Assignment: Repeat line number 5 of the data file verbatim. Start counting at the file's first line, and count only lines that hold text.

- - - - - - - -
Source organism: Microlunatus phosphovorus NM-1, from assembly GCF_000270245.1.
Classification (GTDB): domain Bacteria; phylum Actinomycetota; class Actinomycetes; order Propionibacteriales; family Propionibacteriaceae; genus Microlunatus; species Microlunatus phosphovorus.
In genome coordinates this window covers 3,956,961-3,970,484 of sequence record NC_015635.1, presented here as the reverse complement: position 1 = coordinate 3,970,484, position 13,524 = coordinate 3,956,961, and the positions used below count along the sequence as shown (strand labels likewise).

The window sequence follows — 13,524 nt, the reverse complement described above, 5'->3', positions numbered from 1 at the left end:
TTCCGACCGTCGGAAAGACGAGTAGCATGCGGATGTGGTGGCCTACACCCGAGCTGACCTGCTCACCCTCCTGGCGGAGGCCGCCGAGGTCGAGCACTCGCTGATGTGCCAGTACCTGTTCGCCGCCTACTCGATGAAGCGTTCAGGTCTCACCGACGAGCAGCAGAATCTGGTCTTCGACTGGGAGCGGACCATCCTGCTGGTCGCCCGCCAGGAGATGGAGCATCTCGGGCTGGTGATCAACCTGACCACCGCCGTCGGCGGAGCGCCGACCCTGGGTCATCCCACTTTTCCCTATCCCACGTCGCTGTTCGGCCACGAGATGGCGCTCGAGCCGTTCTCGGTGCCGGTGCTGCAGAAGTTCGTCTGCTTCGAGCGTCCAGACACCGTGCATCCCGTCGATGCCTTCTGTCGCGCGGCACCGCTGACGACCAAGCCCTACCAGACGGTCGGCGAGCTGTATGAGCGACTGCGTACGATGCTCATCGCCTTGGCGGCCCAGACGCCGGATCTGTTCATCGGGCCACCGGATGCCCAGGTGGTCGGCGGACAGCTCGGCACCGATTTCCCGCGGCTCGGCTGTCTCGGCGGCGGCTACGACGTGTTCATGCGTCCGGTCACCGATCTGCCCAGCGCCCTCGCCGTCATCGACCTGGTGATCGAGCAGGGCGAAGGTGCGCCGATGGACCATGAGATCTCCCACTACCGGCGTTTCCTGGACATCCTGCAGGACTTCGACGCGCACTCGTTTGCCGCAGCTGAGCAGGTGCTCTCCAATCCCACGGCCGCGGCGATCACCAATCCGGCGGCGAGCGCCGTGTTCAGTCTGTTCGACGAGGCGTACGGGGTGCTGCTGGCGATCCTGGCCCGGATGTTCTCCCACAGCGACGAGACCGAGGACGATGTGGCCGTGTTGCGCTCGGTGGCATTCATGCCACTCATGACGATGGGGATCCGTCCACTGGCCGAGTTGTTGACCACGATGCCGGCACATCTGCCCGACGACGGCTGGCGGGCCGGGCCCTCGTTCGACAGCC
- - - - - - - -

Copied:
TTCCGACCGTCGGAAAGACGAGTAGCATGCGGATGTGGTGGCCTACACCCGAGCTGACCTGCTCACCCTCCTGGCGGAGGCCGCCGAGGTCGAGCACTCGCTGATGTGCCAGTACCTGTTCGCCGCCTACTCGATGAAGCGTTCAGGTCTCACCGACGAGCAGCAGAATCTGGTCTTCGACTGGGAGCGGACCATCCTGCTGGTCGCCCGCCAGGAGATGGAGCATCTCGGGCTGGTGATCAACCTGACCACCGCCGTCGGCGGAGCGCCGACCCTGGGTCATCCCACTTTTCCCTATCCCACGTCGCTGTTCGGCCACGAGATGGCGCTCGAGCCGTTCTCGGTGCCGGTGCTGCAGAAGTTCGTCTGCTTCGAGCGTCCAGACACCGTGCATCCCGTCGATGCCTTCTGTCGCGCGGCACCGCTGACGACCAAGCCCTACCAGACGGTCGGCGAGCTGTATGAGCGACTGCGTACGATGCTCATCGCCTTGGCGGCCCAGACGCCGGATCTGTTCATCGGGCCACCGGATGCCCAGGTGGTCGGCGGACAGCTCGGCACCGATTTCCCGCGGCTCGGCTGTCTCGGCGGCGGCTACGACGTGTTCATGCGTCCGGTCACCGATCTGCCCAGCGCCCTCGCCGTCATCGACCTGGTGATCGAGCAGGGCGAAGGTGCGCCGATGGACCATGAGATCTCCCACTACCGGCGTTTCCTGGACATCCTGCAGGACTTCGACGCGCACTCGTTTGCCGCAGCTGAGCAGGTGCTCTCCAATCCCACGGCCGCGGCGATCACCAATCCGGCGGCGAGCGCCGTGTTCAGTCTGTTCGACGAGGCGTACGGGGTGCTGCTGGCGATCCTGGCCCGGATGTTCTCCCACAGCGACGAGACCGAGGACGATGTGGCCGTGTTGCGCTCGGTGGCATTCATGCCACTCATGACGATGGGGATCCGTCCACTGGCCGAGTTGTTGACCACGATGCCGGCACATCTGCCCGACGACGGCTGGCGGGCCGGGCCCTCGTTCGACAGCC